He also had a drug store in the same building.  The Town Hall, or Robinson Hall was above
the Post Office.
        The school house was being built at the cross-roads in the northeast part of town.  
In the meantime school was held in the Robinson Hall.  
        Mr. McAtee was the Black-Smith, he was a fine man, but life was not easy for
him.  I always felt sorry for him and his four little boys, whose mother died while they
were young.  The boys called their father, "Willie."

                                FROM THE WALTONVILLE TRIBUNE OF APRIL 25, 1918 

        Mary Elizabeth Moore of Ina is visiting her little cousin, Vivian Wells, at the
home of Dr. J. W. Wells.  Mary Elizabeth is 5 years old and Vivian is four.  They are
having a good time on the beautiful lawn at Vivian's home and the Doctor sometimes takes
part on their games.
        Mr. & Mrs. Harry Hamilton are the proud parents of a boy born to them Wednesday
April 17.
        O. O. Hester has purchased the C. E. Bevis property and will move soon.  
        N. F. Hargis' store at Scheller was visited again by robbers Tuesday night.  The 
goods were taken away in buggies.
        Mr. C. E. Bevis and family have moved to their new home, recently purchased from 
Mrs. E. E. Mannen.
        Herbert Dare and Pete Hirons attended the pie supper at Wolf Prairie last Friday
night.  This supper was given by the women and girls of the Wolf Prairie neighborhood in 

behalf of the Red Cross.  The boys report a good time and a nice sum of money for the Red 
Cross as a result of the festival, but could not remember the exact amount.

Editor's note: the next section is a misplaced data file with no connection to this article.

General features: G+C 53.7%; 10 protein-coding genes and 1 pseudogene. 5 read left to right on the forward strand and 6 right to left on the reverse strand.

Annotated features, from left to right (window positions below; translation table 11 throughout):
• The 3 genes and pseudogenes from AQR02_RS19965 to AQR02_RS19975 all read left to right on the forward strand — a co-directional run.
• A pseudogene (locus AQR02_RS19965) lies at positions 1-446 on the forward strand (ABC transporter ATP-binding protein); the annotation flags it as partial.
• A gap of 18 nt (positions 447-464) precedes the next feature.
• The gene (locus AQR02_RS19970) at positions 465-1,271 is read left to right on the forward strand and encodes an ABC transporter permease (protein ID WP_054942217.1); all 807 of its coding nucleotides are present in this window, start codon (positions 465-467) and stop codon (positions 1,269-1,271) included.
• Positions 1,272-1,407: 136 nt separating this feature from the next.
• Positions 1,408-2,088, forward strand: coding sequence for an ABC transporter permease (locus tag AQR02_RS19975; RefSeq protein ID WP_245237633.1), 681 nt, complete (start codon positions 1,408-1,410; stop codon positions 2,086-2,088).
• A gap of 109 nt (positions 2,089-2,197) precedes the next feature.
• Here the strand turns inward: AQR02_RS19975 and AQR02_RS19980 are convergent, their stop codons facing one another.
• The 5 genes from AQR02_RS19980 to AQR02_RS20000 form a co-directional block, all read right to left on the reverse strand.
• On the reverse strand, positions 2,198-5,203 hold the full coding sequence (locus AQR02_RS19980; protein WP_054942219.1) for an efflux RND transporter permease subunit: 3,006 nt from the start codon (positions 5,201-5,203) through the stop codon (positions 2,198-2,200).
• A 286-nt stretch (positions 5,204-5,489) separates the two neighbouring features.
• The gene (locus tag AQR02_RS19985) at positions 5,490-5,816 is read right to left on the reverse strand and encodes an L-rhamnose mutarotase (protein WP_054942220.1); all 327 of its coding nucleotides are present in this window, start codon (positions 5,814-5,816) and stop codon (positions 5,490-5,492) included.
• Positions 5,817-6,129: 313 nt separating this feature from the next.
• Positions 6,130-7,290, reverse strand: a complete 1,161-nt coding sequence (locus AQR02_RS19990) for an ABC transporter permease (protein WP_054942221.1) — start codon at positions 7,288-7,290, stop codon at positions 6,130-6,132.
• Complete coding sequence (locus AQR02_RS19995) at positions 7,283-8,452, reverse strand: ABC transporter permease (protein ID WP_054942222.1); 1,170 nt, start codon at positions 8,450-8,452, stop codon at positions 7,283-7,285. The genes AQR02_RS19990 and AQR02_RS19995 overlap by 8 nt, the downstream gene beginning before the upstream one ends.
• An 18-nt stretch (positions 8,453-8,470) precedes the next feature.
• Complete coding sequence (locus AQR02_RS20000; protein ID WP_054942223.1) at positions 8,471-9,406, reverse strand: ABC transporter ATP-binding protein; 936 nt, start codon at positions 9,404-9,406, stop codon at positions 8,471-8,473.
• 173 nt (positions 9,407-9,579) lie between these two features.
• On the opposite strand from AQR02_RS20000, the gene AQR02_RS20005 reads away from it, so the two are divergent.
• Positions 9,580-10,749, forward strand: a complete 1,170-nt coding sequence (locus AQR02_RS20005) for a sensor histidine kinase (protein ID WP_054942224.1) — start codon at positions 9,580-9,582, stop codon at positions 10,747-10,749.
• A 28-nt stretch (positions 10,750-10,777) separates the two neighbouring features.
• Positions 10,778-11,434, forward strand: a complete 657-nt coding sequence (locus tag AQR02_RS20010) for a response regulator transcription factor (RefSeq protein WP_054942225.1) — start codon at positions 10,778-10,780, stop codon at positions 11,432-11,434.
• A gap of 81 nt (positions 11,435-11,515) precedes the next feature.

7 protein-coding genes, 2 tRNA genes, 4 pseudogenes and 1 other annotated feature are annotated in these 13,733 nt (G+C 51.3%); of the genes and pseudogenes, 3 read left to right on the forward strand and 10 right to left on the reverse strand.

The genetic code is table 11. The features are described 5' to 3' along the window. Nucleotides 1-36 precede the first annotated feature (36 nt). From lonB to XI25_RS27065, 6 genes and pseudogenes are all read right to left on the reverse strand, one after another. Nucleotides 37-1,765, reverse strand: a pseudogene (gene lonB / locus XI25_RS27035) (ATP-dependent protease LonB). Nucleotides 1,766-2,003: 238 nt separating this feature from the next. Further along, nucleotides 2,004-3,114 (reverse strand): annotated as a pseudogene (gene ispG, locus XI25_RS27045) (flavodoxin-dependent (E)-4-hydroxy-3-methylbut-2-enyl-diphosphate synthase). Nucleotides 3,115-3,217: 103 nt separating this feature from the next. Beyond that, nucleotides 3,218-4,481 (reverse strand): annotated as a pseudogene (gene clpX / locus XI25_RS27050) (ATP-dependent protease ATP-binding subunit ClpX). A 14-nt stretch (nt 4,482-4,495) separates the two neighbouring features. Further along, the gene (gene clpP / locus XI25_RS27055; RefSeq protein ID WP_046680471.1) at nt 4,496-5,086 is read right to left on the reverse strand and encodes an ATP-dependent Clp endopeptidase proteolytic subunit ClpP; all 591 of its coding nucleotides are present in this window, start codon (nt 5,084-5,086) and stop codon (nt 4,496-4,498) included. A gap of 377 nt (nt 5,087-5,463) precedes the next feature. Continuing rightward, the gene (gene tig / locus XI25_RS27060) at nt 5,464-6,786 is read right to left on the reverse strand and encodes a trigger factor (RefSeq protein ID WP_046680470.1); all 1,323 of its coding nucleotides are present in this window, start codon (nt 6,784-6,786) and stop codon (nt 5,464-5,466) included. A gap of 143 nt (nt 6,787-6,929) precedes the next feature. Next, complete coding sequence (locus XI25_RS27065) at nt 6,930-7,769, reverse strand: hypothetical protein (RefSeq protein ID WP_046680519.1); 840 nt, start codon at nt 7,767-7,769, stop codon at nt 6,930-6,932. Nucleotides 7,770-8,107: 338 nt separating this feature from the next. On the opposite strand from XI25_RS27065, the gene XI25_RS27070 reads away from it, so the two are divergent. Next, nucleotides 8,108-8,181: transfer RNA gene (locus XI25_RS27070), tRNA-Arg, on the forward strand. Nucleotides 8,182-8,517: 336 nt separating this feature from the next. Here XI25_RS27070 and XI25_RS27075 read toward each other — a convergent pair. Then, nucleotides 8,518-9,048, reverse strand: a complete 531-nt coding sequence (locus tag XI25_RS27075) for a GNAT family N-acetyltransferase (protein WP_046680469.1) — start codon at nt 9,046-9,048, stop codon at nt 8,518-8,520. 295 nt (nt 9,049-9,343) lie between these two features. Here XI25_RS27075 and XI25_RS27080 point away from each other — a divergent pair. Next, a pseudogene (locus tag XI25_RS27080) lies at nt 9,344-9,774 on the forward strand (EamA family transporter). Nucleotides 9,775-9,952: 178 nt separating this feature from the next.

Prof. Slater, G. A. Phelps and John Hirons held a patriots meeting at Dareville 
School Friday night in the interest of the Third Liberty Loan.  Mr. Braden, the teacher, 
gave a pie supper, the proceeds amounting to about $12.00.  This was donated to the Red Cross.
        S. L. Hetherington of Mt. Vernon purchased the Ford car belonging to Henry Mussen,
who was captured after robbing the store at Woodlawn.
        Clive Hartley and Irene Metcalg, were married Thursday, May 2.  Their many friends
wish them happiness.
        Mr. John Earls of Long Prairie was in town Wednesday and reports his son Earl, who
was in training camp, has left for France.
        The Pie and Ice Cream Supper given at the I. O. O. F. Hall Saturday night was well
attended.  The proceeds amounted to about $40.00 which will be used to buy a Liberty Loan

                                        NEWS FROM THE OAKLAND AREA
        Pearl Holloway was elected School Director.
        The coal drill is drilling for coal on the W. E. Sulcer farm.
        The main bridge across the Big Muddy is almost completed.
        Many people from this vicinity attended Horse Prairie Church Sunday.
        Harmon Nowland, wife, and daughter were guests of Mr. & Mrs. Harry Kirkpatrick
on Sunday.
        Mr. D. N. Moore & son motored to Mt. Vernon Friday afternoon in the company of
Ed Robinson.

        C. H. Coates has established a First Class Restuarant in the Farmers Bank
Building, east side.  Your patronage is solicited.

        Seed corn for sale at $1.50 per bushel.  The corn has not been tested, but is
sound and solid.  I have 300 bushels.
        By the load, taken from crib without picking, $2.00 per bushel.  J. W. Jeffries
Waltonville, Illinois

                                        ATTENTION MEMBERS
        This issue is the innaugeral copy of the Prairie Historian.  We hope to issue
four copies oer year, but may fall short of that goal.  The need for copy material is 
great, so all members must be reporters.  If you have some good material send it in.  
Let the editorial committee decide whether is it usable.  We hope to include an occasional